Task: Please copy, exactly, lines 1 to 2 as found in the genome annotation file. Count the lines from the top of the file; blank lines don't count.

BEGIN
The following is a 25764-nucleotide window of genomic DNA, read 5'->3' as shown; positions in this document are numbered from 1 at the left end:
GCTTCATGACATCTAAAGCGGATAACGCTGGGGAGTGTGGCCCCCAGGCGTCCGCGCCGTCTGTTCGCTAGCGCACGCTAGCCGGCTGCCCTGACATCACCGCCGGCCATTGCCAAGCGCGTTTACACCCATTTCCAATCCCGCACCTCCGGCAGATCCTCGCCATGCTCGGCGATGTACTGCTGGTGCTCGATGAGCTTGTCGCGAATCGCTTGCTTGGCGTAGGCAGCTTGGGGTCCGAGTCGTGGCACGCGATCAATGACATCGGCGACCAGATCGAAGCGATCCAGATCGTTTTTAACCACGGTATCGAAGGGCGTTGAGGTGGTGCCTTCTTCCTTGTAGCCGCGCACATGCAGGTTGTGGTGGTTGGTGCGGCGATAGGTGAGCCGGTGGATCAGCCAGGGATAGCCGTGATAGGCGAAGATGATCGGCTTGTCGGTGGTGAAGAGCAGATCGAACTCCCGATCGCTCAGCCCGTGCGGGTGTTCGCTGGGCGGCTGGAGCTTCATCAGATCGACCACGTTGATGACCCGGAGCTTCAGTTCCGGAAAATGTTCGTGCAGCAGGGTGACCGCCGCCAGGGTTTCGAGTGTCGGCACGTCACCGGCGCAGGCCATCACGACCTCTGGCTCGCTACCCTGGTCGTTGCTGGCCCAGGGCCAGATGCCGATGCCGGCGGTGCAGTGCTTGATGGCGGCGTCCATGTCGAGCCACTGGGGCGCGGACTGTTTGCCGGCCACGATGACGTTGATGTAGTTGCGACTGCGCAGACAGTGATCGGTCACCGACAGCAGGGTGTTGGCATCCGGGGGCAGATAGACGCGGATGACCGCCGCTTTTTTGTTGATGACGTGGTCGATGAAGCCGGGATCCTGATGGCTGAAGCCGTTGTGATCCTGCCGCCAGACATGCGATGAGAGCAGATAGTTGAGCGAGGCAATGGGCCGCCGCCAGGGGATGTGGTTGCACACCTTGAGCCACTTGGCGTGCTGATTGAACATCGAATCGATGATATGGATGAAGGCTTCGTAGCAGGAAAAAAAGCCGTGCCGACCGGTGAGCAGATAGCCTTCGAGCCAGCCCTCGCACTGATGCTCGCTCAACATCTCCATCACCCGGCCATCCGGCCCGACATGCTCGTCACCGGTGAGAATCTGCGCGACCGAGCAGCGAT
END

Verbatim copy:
The following is a 25764-nucleotide window of genomic DNA, read 5'->3' as shown; positions in this document are numbered from 1 at the left end:
GCTTCATGACATCTAAAGCGGATAACGCTGGGGAGTGTGGCCCCCAGGCGTCCGCGCCGTCTGTTCGCTAGCGCACGCTAGCCGGCTGCCCTGACATCACCGCCGGCCATTGCCAAGCGCGTTTACACCCATTTCCAATCCCGCACCTCCGGCAGATCCTCGCCATGCTCGGCGATGTACTGCTGGTGCTCGATGAGCTTGTCGCGAATCGCTTGCTTGGCGTAGGCAGCTTGGGGTCCGAGTCGTGGCACGCGATCAATGACATCGGCGACCAGATCGAAGCGATCCAGATCGTTTTTAACCACGGTATCGAAGGGCGTTGAGGTGGTGCCTTCTTCCTTGTAGCCGCGCACATGCAGGTTGTGGTGGTTGGTGCGGCGATAGGTGAGCCGGTGGATCAGCCAGGGATAGCCGTGATAGGCGAAGATGATCGGCTTGTCGGTGGTGAAGAGCAGATCGAACTCCCGATCGCTCAGCCCGTGCGGGTGTTCGCTGGGCGGCTGGAGCTTCATCAGATCGACCACGTTGATGACCCGGAGCTTCAGTTCCGGAAAATGTTCGTGCAGCAGGGTGACCGCCGCCAGGGTTTCGAGTGTCGGCACGTCACCGGCGCAGGCCATCACGACCTCTGGCTCGCTACCCTGGTCGTTGCTGGCCCAGGGCCAGATGCCGATGCCGGCGGTGCAGTGCTTGATGGCGGCGTCCATGTCGAGCCACTGGGGCGCGGACTGTTTGCCGGCCACGATGACGTTGATGTAGTTGCGACTGCGCAGACAGTGATCGGTCACCGACAGCAGGGTGTTGGCATCCGGGGGCAGATAGACGCGGATGACCGCCGCTTTTTTGTTGATGACGTGGTCGATGAAGCCGGGATCCTGATGGCTGAAGCCGTTGTGATCCTGCCGCCAGACATGCGATGAGAGCAGATAGTTGAGCGAGGCAATGGGCCGCCGCCAGGGGATGTGGTTGCACACCTTGAGCCACTTGGCGTGCTGATTGAACATCGAATCGATGATATGGATGAAGGCTTCGTAGCAGGAAAAAAAGCCGTGCCGACCGGTGAGCAGATAGCCTTCGAGCCAGCCCTCGCACTGATGCTCGCTCAACATCTCCATCACCCGGCCATCCGGCCCGACATGCTCGTCACCGGTGAGAATCTGCGCGACCGAGCAGCGAT